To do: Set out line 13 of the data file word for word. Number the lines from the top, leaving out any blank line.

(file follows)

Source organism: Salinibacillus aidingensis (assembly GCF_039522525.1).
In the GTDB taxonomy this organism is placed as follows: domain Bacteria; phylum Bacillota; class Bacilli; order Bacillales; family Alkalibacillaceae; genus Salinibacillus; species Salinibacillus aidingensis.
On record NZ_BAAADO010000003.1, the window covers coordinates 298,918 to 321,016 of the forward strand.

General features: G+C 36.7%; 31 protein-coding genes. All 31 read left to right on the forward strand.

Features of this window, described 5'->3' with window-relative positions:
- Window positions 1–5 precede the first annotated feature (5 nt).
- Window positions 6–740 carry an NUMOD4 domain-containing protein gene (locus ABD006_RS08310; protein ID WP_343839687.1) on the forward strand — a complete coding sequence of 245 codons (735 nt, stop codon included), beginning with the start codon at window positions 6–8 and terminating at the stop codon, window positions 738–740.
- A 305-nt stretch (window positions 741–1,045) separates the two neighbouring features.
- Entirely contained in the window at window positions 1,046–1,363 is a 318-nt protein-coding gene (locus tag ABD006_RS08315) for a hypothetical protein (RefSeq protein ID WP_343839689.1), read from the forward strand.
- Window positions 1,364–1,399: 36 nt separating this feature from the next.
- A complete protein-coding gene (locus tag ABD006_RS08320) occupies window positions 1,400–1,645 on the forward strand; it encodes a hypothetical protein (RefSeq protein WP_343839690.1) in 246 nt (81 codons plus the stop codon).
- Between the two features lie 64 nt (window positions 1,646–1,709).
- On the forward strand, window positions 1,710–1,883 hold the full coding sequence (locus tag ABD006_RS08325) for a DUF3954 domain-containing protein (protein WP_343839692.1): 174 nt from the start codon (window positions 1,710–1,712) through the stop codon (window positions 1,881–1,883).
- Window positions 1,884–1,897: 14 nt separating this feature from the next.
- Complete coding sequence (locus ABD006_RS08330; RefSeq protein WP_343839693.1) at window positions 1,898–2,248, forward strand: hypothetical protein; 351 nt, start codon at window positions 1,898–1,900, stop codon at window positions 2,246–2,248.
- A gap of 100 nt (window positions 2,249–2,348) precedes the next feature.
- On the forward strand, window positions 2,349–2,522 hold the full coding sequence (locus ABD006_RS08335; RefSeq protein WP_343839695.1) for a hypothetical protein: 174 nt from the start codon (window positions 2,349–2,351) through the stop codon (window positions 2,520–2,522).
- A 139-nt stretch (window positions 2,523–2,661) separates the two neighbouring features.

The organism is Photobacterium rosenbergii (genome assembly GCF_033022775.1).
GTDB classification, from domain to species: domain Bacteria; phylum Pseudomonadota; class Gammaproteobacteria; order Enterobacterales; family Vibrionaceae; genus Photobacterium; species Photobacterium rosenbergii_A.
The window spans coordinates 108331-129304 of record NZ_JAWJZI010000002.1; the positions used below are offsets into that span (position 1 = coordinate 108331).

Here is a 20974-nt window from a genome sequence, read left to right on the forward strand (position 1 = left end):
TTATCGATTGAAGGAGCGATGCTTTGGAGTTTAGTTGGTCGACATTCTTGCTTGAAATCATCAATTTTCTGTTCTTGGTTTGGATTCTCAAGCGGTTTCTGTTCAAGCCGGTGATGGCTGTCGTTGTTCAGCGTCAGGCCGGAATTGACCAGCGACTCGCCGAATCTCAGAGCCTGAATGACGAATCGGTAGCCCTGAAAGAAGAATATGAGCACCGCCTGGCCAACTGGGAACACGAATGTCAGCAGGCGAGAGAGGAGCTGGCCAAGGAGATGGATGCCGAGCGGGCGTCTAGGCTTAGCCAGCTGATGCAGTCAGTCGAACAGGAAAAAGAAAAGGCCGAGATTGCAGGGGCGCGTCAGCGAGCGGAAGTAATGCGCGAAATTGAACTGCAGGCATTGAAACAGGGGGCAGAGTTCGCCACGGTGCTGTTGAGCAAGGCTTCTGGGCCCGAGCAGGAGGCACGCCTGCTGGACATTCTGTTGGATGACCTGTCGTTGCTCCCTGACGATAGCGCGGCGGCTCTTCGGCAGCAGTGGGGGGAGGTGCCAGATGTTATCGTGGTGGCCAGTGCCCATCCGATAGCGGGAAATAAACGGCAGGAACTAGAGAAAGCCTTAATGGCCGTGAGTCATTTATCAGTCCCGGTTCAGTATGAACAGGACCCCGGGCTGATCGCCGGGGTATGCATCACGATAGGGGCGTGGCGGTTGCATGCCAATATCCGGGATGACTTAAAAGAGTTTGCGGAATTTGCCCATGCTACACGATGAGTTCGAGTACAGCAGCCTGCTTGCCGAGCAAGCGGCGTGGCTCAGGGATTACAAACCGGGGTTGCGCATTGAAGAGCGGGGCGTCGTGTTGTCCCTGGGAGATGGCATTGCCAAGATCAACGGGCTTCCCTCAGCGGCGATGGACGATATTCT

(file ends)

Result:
- On the forward strand, window positions 1,710–1,883 hold the full coding sequence (locus tag ABD006_RS08325) for a DUF3954 domain-containing protein (protein WP_343839692.1): 174 nt from the start codon (window positions 1,710–1,712) through the stop codon (window positions 1,881–1,883).